The Food and Nutrition Board of the Institute of Medicine released some information about our omega-3 fat requirements in 2002. The requirements are found in Chapter 8 of the publication, Dietary Reference Intakes for Energy, Carbohydrates, Fiber, Fat, Protein and Amino Acids (Macronutrients). This publication can be found at http://search.nap.edu/books/0309085373/html/.
The Food and Nutrition Board indicates that data to set a nutrient intake value are not sufficient, but based upon consumer dietary surveys, they have identified an average intake that is known to be consumed by healthy people. This value is called an adequate intake or AI. An AI for omega-3 fats has been set for infants because it is based on human breast milk omega-3 fat content, however for human over 1 year of age, an AI has been set for only one of the omega-3 fats, ALA. Individuals should aim to include an intake equal to the AI for specific age and sex categories. These are shown in the table. What does this table really mean? How can you know if you are eating omega-3 or omega-6 and do you need to carry a calculator to determine the ratio? No, these are the guidelines nutritional scientists have developed to guide intake, but it is difficult to know the omega-3 content without adequate nutritional labels.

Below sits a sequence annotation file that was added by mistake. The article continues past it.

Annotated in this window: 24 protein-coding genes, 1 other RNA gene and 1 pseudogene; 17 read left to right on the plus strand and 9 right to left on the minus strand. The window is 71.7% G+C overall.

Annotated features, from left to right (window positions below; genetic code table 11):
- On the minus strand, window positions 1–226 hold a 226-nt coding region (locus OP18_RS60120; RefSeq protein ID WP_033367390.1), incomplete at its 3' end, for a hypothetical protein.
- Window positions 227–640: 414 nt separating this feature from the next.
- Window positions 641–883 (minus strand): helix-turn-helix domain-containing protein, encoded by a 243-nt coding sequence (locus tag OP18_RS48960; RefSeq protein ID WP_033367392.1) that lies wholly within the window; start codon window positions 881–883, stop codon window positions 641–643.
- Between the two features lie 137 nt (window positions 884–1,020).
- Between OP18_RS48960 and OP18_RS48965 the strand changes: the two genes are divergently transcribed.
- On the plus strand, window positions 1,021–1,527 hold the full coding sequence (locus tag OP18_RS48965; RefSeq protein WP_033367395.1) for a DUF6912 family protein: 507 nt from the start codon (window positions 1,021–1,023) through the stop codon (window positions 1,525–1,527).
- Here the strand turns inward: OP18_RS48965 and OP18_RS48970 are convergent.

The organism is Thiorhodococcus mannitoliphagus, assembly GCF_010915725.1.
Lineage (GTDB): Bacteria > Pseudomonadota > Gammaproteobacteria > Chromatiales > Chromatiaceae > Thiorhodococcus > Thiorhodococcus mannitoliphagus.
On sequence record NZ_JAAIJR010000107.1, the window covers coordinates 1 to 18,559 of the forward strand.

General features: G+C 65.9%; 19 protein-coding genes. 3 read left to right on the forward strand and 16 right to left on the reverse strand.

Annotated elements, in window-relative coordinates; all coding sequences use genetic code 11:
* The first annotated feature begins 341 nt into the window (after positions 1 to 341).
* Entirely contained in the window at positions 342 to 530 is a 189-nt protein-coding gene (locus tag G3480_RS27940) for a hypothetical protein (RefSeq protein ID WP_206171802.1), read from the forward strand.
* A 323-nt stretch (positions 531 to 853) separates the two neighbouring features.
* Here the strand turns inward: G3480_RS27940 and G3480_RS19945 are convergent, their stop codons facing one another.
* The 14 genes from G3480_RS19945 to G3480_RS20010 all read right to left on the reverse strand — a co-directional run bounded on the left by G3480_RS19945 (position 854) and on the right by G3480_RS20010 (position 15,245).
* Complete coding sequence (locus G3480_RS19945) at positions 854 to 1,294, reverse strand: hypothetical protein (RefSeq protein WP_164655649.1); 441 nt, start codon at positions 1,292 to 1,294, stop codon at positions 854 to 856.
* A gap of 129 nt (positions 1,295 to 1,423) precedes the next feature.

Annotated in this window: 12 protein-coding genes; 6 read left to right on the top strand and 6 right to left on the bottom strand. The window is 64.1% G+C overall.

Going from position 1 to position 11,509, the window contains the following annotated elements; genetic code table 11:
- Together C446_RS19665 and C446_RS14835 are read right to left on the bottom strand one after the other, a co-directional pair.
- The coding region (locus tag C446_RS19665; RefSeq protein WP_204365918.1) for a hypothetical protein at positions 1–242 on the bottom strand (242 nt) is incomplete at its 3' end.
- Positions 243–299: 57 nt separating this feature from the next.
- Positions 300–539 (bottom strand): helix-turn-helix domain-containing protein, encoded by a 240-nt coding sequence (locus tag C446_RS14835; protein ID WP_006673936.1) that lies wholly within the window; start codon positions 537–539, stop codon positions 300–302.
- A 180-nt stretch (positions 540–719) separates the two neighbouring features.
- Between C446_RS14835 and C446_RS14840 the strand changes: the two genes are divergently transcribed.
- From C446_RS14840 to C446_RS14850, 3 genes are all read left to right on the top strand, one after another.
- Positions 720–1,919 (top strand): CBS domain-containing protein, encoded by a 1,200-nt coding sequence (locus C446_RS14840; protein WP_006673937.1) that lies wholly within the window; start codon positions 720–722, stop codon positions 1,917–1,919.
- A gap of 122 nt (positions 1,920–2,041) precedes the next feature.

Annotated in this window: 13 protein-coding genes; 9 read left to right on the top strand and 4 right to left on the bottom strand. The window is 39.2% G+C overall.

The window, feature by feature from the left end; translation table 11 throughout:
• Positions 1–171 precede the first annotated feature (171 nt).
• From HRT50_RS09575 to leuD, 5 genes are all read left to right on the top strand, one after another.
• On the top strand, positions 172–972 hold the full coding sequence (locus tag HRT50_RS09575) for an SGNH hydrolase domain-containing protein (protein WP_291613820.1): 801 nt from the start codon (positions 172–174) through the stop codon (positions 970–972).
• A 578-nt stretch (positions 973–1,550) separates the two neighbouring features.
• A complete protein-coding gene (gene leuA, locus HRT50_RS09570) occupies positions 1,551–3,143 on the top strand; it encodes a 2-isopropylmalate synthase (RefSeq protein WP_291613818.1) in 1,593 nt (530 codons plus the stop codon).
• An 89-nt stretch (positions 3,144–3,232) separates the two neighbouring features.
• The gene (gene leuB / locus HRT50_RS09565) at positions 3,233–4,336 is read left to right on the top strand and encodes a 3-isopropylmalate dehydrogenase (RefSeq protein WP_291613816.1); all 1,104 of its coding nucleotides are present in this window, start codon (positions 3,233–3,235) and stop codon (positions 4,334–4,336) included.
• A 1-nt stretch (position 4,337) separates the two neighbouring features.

Looking up food choices in a dietary database can give some insight and guidance into food intake. The USDA Food Composition Database found at http://www.nal.usda.gov/fnic/foodcomp/Data/index.html will provide information on omega-3 fat content of foods. Use the SEARCH online feature to check the amount of omega-3s in:
- 3 ounces of water pack tuna
- 3 ounces water pack tuna contains .81g per 3 oz serving
- (Hint: Add the values listed for all the n-3 fats, 18:3, 20:5 n-3, 22:5 n-3; 22:6 n-3)
- 1 tablespoon toasted wheat germ
- 1 ounce of toasted wheat germ contains .227g [all of this is ALA]
Do either of these meet your daily AI?
You can see how hard it is to evaluate your intake, especially the omega-6 to omega-3 ratio without nutrition labeling. Therefore, at present the recommendation is simple to increase sources of omega-3s in your diet.